2" Chrysocolla on Quartz Crystal - Tentadora Mine, Peru

This is a colorful association of chrysocolla that formed over a quartz crystal. It was collected from the Tentadora Mine in the Castrovirreyna Province of Peru. This locale is renown for these vibrant blue chrysocolla and quartz specimens.

This specimen comes with an acrylic display base and mineral tack.

Silicon Dioxide, also known as SiO2 or Quartz, is the second most abundant mineral in the Earth's crust. Quartz crystals generally grow in silica-rich, hot watery solutions called hydrothermal environments, at temperatures between 100°C and 450°C, and usually under very high pressure. Quartz veins are formed when open fissures are filled with hot water during the closing stages of mountains forming, and can be hundreds of millions of years old.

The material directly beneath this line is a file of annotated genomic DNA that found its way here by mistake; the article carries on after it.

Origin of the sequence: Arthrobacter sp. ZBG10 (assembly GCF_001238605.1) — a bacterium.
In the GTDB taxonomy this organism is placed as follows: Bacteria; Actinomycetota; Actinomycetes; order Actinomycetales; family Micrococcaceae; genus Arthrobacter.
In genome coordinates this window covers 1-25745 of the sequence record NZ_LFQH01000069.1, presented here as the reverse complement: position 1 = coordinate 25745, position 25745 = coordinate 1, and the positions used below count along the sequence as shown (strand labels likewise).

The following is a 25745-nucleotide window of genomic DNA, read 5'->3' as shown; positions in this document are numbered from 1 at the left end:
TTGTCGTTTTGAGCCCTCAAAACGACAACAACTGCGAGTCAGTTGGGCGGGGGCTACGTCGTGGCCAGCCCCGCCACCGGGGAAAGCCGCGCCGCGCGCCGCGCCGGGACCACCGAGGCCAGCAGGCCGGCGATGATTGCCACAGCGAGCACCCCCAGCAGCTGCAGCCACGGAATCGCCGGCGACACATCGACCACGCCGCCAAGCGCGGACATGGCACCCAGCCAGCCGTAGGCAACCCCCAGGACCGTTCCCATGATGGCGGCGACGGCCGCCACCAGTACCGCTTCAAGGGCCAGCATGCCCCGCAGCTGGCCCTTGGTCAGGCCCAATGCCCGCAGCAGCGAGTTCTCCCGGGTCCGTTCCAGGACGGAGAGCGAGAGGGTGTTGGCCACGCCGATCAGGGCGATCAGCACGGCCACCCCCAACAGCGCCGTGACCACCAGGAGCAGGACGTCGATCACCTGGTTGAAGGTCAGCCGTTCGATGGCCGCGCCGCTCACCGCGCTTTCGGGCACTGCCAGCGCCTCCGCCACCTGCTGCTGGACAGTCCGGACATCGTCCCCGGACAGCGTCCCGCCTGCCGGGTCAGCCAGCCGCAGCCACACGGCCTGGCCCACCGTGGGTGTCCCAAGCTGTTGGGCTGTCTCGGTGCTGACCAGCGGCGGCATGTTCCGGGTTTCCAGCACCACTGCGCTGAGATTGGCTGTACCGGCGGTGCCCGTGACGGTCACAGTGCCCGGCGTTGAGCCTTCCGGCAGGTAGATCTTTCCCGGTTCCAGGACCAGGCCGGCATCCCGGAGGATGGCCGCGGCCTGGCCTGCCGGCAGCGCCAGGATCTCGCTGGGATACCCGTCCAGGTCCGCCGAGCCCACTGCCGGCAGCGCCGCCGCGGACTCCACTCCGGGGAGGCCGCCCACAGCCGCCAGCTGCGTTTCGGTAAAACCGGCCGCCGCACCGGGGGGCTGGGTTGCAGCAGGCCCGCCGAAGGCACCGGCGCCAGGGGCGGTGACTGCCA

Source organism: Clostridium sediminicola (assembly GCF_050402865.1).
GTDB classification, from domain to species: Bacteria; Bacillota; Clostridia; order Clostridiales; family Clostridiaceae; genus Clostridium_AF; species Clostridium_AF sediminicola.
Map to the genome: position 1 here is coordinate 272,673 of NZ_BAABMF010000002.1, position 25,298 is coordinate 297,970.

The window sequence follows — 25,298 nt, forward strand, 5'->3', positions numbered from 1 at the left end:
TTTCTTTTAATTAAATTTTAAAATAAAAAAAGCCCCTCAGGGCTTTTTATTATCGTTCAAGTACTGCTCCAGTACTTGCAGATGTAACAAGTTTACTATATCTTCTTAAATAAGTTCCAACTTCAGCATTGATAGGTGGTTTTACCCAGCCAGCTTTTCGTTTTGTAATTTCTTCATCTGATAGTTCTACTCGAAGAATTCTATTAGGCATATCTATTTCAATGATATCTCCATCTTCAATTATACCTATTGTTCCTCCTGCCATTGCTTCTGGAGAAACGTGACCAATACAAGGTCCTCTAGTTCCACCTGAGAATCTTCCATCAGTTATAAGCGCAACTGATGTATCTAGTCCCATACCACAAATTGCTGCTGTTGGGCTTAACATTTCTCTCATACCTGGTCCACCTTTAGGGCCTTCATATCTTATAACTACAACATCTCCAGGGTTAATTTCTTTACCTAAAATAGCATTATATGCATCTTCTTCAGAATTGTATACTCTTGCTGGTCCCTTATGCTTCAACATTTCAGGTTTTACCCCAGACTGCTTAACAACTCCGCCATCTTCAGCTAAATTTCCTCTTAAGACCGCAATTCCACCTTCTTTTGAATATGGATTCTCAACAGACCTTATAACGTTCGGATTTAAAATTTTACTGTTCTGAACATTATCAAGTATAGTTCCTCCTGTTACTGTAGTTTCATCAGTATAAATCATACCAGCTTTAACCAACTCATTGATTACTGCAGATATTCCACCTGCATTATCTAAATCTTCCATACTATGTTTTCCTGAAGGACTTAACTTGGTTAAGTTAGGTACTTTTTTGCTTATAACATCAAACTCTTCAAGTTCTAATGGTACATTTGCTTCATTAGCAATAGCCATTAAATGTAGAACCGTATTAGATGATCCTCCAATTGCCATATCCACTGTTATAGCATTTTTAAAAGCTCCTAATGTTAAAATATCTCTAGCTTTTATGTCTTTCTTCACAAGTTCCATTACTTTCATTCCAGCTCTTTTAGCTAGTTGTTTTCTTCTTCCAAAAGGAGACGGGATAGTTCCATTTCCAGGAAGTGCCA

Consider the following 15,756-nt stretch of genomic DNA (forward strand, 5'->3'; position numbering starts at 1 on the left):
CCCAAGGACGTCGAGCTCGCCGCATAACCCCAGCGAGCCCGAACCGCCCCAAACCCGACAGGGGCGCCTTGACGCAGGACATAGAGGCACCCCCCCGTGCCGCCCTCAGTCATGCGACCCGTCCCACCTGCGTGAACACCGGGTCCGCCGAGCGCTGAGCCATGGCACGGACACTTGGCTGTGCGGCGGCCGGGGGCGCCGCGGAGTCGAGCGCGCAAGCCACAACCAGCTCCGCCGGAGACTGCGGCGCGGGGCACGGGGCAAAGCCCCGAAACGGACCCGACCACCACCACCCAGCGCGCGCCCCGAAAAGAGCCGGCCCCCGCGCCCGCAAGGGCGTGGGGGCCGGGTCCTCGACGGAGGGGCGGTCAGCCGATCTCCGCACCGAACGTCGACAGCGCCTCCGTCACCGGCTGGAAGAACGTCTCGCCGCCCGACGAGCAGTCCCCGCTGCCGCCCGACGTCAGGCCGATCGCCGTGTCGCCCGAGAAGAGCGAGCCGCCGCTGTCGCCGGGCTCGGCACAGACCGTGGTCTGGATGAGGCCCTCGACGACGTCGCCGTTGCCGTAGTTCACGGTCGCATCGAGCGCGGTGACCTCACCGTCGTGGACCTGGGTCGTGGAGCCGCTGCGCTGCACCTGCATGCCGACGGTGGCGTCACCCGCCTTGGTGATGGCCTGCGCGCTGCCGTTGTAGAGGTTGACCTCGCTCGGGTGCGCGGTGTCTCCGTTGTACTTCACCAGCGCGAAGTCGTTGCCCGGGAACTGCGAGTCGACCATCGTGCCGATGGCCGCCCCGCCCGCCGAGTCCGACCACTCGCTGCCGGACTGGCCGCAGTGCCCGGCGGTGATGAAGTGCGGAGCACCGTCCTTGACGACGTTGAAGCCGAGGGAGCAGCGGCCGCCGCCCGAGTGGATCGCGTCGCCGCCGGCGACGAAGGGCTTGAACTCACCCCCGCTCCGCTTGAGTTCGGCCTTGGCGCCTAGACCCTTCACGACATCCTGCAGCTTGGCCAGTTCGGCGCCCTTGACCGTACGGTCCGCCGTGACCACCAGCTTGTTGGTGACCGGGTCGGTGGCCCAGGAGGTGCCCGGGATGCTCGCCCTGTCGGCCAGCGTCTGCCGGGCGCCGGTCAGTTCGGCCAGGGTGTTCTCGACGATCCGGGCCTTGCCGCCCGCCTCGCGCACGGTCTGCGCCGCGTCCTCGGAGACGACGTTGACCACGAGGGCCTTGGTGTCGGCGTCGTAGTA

Chrysocolla is a basic copper silicate that typically forms as a pseudomorph following other copper based minerals. The chemical formula is considered undetermined due to the varying substitutions of elements and water content in its chemical structure. However, there is a form of chrysocolla with an identifiable chemical formula of Cu2H2Si2O5(OH)4, that can be found in microcrystals.

Regularly, chrysocolla will form as botryoidal lumps and spheres, rarely forming visible crystals. It's also been known to form in both solid and fibrous veins, over fibrous minerals and in crusts. Known for its sharp and vibrant coloring, chrysocolla can display a wide variety of colors such as blueish-green, bright green, light blue to even sometimes multicolored specimens, depending on the atmosphere present during formation.
Chrysocolla & Quartz
Tentadora Mine, Tricapo District, Castrovirreyna Prov., Huancavelica Dept., Peru
2" long